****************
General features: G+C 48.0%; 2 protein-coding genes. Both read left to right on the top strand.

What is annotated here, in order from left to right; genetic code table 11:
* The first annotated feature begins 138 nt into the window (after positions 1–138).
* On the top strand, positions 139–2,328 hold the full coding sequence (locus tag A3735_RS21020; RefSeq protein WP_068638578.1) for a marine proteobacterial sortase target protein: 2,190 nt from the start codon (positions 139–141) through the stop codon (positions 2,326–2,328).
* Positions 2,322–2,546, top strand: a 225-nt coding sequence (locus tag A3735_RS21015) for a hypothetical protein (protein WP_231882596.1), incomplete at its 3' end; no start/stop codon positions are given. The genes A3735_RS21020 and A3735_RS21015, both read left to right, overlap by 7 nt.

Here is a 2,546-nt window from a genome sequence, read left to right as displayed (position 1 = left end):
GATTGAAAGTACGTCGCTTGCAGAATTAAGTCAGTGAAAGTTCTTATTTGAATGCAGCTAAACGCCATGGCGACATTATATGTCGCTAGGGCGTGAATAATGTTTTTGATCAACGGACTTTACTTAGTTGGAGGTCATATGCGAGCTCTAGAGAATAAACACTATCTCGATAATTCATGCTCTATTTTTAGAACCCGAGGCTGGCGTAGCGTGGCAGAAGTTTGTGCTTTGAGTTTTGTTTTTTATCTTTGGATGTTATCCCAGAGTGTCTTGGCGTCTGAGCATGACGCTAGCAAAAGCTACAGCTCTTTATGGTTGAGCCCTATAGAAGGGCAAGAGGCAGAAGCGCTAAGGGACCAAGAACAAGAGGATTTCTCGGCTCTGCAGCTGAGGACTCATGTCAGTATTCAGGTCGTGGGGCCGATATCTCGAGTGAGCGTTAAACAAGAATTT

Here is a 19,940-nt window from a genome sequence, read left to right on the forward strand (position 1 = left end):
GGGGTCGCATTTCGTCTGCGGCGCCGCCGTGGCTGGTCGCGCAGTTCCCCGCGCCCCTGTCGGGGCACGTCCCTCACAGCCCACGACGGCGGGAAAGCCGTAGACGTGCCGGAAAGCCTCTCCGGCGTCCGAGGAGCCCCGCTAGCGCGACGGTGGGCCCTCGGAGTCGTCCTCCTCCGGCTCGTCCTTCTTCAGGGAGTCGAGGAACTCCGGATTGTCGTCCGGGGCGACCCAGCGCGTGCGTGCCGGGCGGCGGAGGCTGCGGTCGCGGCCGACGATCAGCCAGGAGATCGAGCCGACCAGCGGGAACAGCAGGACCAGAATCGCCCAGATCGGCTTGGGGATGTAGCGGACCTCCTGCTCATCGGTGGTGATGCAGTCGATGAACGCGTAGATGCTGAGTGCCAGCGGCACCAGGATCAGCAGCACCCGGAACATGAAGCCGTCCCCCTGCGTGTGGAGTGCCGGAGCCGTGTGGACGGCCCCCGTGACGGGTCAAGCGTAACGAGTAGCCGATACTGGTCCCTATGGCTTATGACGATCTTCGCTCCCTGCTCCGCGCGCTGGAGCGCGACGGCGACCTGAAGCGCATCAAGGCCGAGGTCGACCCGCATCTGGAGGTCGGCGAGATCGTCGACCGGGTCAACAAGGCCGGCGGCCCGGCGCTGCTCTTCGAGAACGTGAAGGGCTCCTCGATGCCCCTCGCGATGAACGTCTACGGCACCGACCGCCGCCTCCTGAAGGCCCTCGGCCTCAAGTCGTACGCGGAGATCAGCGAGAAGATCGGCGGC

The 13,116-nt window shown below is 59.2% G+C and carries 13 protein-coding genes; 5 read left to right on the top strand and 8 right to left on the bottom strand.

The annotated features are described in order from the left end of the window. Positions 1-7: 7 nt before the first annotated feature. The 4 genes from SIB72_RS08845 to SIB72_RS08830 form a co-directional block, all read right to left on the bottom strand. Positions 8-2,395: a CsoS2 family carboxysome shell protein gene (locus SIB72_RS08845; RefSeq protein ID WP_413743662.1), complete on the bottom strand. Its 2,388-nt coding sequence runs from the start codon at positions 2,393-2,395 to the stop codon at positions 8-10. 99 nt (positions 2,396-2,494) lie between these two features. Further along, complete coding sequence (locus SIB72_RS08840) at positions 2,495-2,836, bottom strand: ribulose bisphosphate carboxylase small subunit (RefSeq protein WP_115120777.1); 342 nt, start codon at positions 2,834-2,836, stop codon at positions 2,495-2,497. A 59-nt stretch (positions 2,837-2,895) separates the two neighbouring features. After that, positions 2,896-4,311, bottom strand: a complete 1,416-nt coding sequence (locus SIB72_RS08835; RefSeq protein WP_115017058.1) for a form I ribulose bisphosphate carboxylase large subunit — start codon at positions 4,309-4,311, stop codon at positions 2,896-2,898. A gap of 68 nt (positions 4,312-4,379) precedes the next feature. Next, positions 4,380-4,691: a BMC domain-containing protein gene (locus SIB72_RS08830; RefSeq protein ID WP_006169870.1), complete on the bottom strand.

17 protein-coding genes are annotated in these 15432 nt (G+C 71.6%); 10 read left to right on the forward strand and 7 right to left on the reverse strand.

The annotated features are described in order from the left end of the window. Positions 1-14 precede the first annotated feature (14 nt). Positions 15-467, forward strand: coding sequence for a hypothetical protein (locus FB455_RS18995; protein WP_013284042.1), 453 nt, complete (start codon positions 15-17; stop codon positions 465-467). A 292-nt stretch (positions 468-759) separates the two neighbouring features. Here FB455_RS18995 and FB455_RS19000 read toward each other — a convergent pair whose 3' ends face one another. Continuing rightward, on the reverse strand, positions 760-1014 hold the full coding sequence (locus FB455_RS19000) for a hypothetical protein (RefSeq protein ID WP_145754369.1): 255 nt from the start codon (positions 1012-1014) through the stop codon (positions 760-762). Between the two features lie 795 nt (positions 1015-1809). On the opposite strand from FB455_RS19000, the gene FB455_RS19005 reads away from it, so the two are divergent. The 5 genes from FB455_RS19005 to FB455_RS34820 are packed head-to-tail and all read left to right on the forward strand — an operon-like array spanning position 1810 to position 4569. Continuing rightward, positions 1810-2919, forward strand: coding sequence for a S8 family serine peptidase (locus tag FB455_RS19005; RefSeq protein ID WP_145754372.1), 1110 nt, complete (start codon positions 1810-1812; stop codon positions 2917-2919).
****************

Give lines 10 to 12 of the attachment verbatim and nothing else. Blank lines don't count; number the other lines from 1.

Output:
The 13,116-nt window shown below is 59.2% G+C and carries 13 protein-coding genes; 5 read left to right on the top strand and 8 right to left on the bottom strand.

The annotated features are described in order from the left end of the window. Positions 1-7: 7 nt before the first annotated feature. The 4 genes from SIB72_RS08845 to SIB72_RS08830 form a co-directional block, all read right to left on the bottom strand. Positions 8-2,395: a CsoS2 family carboxysome shell protein gene (locus SIB72_RS08845; RefSeq protein ID WP_413743662.1), complete on the bottom strand. Its 2,388-nt coding sequence runs from the start codon at positions 2,393-2,395 to the stop codon at positions 8-10. 99 nt (positions 2,396-2,494) lie between these two features. Further along, complete coding sequence (locus SIB72_RS08840) at positions 2,495-2,836, bottom strand: ribulose bisphosphate carboxylase small subunit (RefSeq protein WP_115120777.1); 342 nt, start codon at positions 2,834-2,836, stop codon at positions 2,495-2,497. A 59-nt stretch (positions 2,837-2,895) separates the two neighbouring features. After that, positions 2,896-4,311, bottom strand: a complete 1,416-nt coding sequence (locus SIB72_RS08835; RefSeq protein WP_115017058.1) for a form I ribulose bisphosphate carboxylase large subunit — start codon at positions 4,309-4,311, stop codon at positions 2,896-2,898. A gap of 68 nt (positions 4,312-4,379) precedes the next feature. Next, positions 4,380-4,691: a BMC domain-containing protein gene (locus SIB72_RS08830; RefSeq protein ID WP_006169870.1), complete on the bottom strand.

17 protein-coding genes are annotated in these 15432 nt (G+C 71.6%); 10 read left to right on the forward strand and 7 right to left on the reverse strand.